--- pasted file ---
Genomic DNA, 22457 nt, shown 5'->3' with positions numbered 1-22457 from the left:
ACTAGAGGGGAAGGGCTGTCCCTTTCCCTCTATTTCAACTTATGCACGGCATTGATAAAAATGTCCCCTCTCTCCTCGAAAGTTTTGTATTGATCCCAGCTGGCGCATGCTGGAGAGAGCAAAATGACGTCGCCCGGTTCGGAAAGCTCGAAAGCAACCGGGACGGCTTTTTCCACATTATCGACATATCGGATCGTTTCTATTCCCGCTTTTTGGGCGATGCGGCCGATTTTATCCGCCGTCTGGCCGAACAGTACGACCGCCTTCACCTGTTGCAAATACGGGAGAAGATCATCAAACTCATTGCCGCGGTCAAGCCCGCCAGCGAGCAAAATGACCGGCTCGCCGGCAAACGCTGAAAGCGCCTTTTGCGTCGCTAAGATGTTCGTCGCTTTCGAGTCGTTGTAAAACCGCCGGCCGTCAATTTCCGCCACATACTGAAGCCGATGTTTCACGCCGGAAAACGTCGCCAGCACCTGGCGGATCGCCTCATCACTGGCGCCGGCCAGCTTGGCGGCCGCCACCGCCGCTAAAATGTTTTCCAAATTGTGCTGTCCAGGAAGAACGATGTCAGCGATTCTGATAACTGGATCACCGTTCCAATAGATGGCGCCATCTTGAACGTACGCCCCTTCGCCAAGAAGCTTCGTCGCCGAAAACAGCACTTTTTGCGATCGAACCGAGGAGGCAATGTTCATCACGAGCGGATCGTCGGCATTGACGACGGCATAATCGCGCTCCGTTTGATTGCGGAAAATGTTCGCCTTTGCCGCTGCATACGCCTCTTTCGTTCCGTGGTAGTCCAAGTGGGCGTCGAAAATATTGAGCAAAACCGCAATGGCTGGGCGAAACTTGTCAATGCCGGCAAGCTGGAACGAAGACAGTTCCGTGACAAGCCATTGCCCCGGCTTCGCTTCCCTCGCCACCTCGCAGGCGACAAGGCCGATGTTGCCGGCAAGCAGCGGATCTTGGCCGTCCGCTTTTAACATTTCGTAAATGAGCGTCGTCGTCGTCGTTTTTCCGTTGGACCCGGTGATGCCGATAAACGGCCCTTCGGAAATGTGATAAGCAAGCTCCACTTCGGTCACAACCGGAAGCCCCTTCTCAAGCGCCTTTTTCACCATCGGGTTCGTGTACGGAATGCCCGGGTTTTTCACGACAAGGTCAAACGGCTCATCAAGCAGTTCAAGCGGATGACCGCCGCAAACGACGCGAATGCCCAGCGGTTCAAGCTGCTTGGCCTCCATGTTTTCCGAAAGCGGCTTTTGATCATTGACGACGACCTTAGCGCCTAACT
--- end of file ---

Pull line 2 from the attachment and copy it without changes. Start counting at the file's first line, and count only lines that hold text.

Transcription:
ACTAGAGGGGAAGGGCTGTCCCTTTCCCTCTATTTCAACTTATGCACGGCATTGATAAAAATGTCCCCTCTCTCCTCGAAAGTTTTGTATTGATCCCAGCTGGCGCATGCTGGAGAGAGCAAAATGACGTCGCCCGGTTCGGAAAGCTCGAAAGCAACCGGGACGGCTTTTTCCACATTATCGACATATCGGATCGTTTCTATTCCCGCTTTTTGGGCGATGCGGCCGATTTTATCCGCCGTCTGGCCGAACAGTACGACCGCCTTCACCTGTTGCAAATACGGGAGAAGATCATCAAACTCATTGCCGCGGTCAAGCCCGCCAGCGAGCAAAATGACCGGCTCGCCGGCAAACGCTGAAAGCGCCTTTTGCGTCGCTAAGATGTTCGTCGCTTTCGAGTCGTTGTAAAACCGCCGGCCGTCAATTTCCGCCACATACTGAAGCCGATGTTTCACGCCGGAAAACGTCGCCAGCACCTGGCGGATCGCCTCATCACTGGCGCCGGCCAGCTTGGCGGCCGCCACCGCCGCTAAAATGTTTTCCAAATTGTGCTGTCCAGGAAGAACGATGTCAGCGATTCTGATAACTGGATCACCGTTCCAATAGATGGCGCCATCTTGAACGTACGCCCCTTCGCCAAGAAGCTTCGTCGCCGAAAACAGCACTTTTTGCGATCGAACCGAGGAGGCAATGTTCATCACGAGCGGATCGTCGGCATTGACGACGGCATAATCGCGCTCCGTTTGATTGCGGAAAATGTTCGCCTTTGCCGCTGCATACGCCTCTTTCGTTCCGTGGTAGTCCAAGTGGGCGTCGAAAATATTGAGCAAAACCGCAATGGCTGGGCGAAACTTGTCAATGCCGGCAAGCTGGAACGAAGACAGTTCCGTGACAAGCCATTGCCCCGGCTTCGCTTCCCTCGCCACCTCGCAGGCGACAAGGCCGATGTTGCCGGCAAGCAGCGGATCTTGGCCGTCCGCTTTTAACATTTCGTAAATGAGCGTCGTCGTCGTCGTTTTTCCGTTGGACCCGGTGATGCCGATAAACGGCCCTTCGGAAATGTGATAAGCAAGCTCCACTTCGGTCACAACCGGAAGCCCCTTCTCAAGCGCCTTTTTCACCATCGGGTTCGTGTACGGAATGCCCGGGTTTTTCACGACAAGGTCAAACGGCTCATCAAGCAGTTCAAGCGGATGACCGCCGCAAACGACGCGAATGCCCAGCGGTTCAAGCTGCTTGGCCTCCATGTTTTCCGAAAGCGGCTTTTGATCATTGACGACGACCTTAGCGCCTAACT